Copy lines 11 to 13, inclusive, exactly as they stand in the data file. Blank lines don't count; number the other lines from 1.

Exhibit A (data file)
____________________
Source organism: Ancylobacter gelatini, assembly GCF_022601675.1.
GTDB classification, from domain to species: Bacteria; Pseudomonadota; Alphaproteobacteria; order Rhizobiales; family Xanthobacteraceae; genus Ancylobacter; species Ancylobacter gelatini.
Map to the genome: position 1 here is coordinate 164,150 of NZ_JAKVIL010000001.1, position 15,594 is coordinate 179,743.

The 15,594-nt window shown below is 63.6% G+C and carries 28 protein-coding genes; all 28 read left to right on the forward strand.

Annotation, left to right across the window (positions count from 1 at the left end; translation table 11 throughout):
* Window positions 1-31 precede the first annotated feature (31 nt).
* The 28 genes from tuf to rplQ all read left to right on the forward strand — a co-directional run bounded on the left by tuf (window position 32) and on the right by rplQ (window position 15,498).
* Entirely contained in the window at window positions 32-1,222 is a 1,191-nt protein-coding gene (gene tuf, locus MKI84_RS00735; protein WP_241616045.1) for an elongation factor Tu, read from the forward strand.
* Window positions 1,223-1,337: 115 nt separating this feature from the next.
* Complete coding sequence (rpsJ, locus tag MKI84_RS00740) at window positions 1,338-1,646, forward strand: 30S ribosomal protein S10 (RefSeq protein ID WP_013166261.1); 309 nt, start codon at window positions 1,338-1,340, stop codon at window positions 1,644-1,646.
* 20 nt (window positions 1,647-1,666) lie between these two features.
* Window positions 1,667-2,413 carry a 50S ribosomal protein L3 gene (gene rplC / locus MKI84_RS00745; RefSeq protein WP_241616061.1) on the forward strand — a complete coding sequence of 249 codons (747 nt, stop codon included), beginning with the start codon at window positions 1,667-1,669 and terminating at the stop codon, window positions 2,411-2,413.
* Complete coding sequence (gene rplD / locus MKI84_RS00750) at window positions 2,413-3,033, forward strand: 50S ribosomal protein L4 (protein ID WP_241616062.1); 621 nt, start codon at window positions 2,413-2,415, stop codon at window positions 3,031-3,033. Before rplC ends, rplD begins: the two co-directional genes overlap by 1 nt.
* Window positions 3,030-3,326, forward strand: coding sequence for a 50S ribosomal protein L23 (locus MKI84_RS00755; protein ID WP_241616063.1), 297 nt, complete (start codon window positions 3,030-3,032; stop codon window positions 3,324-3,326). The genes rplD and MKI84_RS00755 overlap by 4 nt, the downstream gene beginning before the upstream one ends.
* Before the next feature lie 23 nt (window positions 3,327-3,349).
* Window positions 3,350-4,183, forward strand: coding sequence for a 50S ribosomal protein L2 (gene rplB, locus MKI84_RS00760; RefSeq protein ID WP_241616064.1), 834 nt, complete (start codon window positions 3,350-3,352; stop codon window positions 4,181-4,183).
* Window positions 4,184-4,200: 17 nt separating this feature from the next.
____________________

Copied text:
* 20 nt (window positions 1,647-1,666) lie between these two features.
* Window positions 1,667-2,413 carry a 50S ribosomal protein L3 gene (gene rplC / locus MKI84_RS00745; RefSeq protein WP_241616061.1) on the forward strand — a complete coding sequence of 249 codons (747 nt, stop codon included), beginning with the start codon at window positions 1,667-1,669 and terminating at the stop codon, window positions 2,411-2,413.
* Complete coding sequence (gene rplD / locus MKI84_RS00750) at window positions 2,413-3,033, forward strand: 50S ribosomal protein L4 (protein ID WP_241616062.1); 621 nt, start codon at window positions 2,413-2,415, stop codon at window positions 3,031-3,033. Before rplC ends, rplD begins: the two co-directional genes overlap by 1 nt.